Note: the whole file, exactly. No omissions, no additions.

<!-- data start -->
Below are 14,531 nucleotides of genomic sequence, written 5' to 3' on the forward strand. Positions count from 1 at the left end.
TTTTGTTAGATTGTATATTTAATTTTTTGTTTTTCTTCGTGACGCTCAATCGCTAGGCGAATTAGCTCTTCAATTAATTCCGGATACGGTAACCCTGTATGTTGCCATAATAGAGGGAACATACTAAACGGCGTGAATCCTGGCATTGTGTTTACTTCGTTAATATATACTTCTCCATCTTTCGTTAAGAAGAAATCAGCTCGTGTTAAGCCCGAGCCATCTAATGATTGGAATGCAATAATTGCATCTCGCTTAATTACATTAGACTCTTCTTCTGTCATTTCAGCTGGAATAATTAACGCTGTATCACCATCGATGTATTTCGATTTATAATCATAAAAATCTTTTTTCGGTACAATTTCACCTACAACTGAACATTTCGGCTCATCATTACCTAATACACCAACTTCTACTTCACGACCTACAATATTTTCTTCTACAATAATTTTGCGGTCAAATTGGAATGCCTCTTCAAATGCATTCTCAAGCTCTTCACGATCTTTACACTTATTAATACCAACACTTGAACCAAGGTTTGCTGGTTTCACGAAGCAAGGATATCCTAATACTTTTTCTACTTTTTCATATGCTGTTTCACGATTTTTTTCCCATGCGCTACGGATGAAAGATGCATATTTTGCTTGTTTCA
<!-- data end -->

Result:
Below are 14,531 nucleotides of genomic sequence, written 5' to 3' on the forward strand. Positions count from 1 at the left end.
TTTTGTTAGATTGTATATTTAATTTTTTGTTTTTCTTCGTGACGCTCAATCGCTAGGCGAATTAGCTCTTCAATTAATTCCGGATACGGTAACCCTGTATGTTGCCATAATAGAGGGAACATACTAAACGGCGTGAATCCTGGCATTGTGTTTACTTCGTTAATATATACTTCTCCATCTTTCGTTAAGAAGAAATCAGCTCGTGTTAAGCCCGAGCCATCTAATGATTGGAATGCAATAATTGCATCTCGCTTAATTACATTAGACTCTTCTTCTGTCATTTCAGCTGGAATAATTAACGCTGTATCACCATCGATGTATTTCGATTTATAATCATAAAAATCTTTTTTCGGTACAATTTCACCTACAACTGAACATTTCGGCTCATCATTACCTAATACACCAACTTCTACTTCACGACCTACAATATTTTCTTCTACAATAATTTTGCGGTCAAATTGGAATGCCTCTTCAAATGCATTCTCAAGCTCTTCACGATCTTTACACTTATTAATACCAACACTTGAACCAAGGTTTGCTGGTTTCACGAAGCAAGGATATCCTAATACTTTTTCTACTTTTTCATATGCTGTTTCACGATTTTTTTCCCATGCGCTACGGATGAAAGATGCATATTTTGCTTGTTTCA